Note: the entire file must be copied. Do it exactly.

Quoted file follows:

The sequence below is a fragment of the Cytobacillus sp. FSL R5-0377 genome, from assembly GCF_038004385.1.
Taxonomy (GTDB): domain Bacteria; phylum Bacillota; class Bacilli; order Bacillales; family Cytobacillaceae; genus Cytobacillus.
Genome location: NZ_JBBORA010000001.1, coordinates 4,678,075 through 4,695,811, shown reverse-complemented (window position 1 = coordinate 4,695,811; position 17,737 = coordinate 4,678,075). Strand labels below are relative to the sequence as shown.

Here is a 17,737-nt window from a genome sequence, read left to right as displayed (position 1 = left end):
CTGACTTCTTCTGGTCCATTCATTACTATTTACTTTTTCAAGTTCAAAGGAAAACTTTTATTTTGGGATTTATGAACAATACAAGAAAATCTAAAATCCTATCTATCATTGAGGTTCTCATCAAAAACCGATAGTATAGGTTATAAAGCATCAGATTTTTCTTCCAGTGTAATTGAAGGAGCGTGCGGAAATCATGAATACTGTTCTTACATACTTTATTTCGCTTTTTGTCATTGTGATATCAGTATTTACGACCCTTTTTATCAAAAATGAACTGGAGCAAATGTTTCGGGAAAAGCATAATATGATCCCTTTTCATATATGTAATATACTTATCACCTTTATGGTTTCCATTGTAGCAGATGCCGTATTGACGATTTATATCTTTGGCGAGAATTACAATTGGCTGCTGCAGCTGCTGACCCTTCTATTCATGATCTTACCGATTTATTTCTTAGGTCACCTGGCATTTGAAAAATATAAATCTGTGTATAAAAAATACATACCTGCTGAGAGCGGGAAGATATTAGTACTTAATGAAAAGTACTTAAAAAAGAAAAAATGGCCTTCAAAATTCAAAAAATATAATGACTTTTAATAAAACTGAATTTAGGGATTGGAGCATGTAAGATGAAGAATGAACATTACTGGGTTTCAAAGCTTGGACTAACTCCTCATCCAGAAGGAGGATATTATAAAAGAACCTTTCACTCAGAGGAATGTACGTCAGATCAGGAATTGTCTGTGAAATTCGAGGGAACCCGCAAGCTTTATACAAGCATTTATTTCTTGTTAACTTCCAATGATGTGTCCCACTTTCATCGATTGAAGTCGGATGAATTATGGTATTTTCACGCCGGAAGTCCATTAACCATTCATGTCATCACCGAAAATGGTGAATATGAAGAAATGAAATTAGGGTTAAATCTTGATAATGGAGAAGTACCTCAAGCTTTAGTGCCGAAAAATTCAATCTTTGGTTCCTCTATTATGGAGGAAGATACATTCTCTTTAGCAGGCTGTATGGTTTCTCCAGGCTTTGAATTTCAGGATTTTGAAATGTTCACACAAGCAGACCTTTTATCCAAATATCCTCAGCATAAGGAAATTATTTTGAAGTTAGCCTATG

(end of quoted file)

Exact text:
The sequence below is a fragment of the Cytobacillus sp. FSL R5-0377 genome, from assembly GCF_038004385.1.
Taxonomy (GTDB): domain Bacteria; phylum Bacillota; class Bacilli; order Bacillales; family Cytobacillaceae; genus Cytobacillus.
Genome location: NZ_JBBORA010000001.1, coordinates 4,678,075 through 4,695,811, shown reverse-complemented (window position 1 = coordinate 4,695,811; position 17,737 = coordinate 4,678,075). Strand labels below are relative to the sequence as shown.

Here is a 17,737-nt window from a genome sequence, read left to right as displayed (position 1 = left end):
CTGACTTCTTCTGGTCCATTCATTACTATTTACTTTTTCAAGTTCAAAGGAAAACTTTTATTTTGGGATTTATGAACAATACAAGAAAATCTAAAATCCTATCTATCATTGAGGTTCTCATCAAAAACCGATAGTATAGGTTATAAAGCATCAGATTTTTCTTCCAGTGTAATTGAAGGAGCGTGCGGAAATCATGAATACTGTTCTTACATACTTTATTTCGCTTTTTGTCATTGTGATATCAGTATTTACGACCCTTTTTATCAAAAATGAACTGGAGCAAATGTTTCGGGAAAAGCATAATATGATCCCTTTTCATATATGTAATATACTTATCACCTTTATGGTTTCCATTGTAGCAGATGCCGTATTGACGATTTATATCTTTGGCGAGAATTACAATTGGCTGCTGCAGCTGCTGACCCTTCTATTCATGATCTTACCGATTTATTTCTTAGGTCACCTGGCATTTGAAAAATATAAATCTGTGTATAAAAAATACATACCTGCTGAGAGCGGGAAGATATTAGTACTTAATGAAAAGTACTTAAAAAAGAAAAAATGGCCTTCAAAATTCAAAAAATATAATGACTTTTAATAAAACTGAATTTAGGGATTGGAGCATGTAAGATGAAGAATGAACATTACTGGGTTTCAAAGCTTGGACTAACTCCTCATCCAGAAGGAGGATATTATAAAAGAACCTTTCACTCAGAGGAATGTACGTCAGATCAGGAATTGTCTGTGAAATTCGAGGGAACCCGCAAGCTTTATACAAGCATTTATTTCTTGTTAACTTCCAATGATGTGTCCCACTTTCATCGATTGAAGTCGGATGAATTATGGTATTTTCACGCCGGAAGTCCATTAACCATTCATGTCATCACCGAAAATGGTGAATATGAAGAAATGAAATTAGGGTTAAATCTTGATAATGGAGAAGTACCTCAAGCTTTAGTGCCGAAAAATTCAATCTTTGGTTCCTCTATTATGGAGGAAGATACATTCTCTTTAGCAGGCTGTATGGTTTCTCCAGGCTTTGAATTTCAGGATTTTGAAATGTTCACACAAGCAGACCTTTTATCCAAATATCCTCAGCATAAGGAAATTATTTTGAAGTTAGCCTATG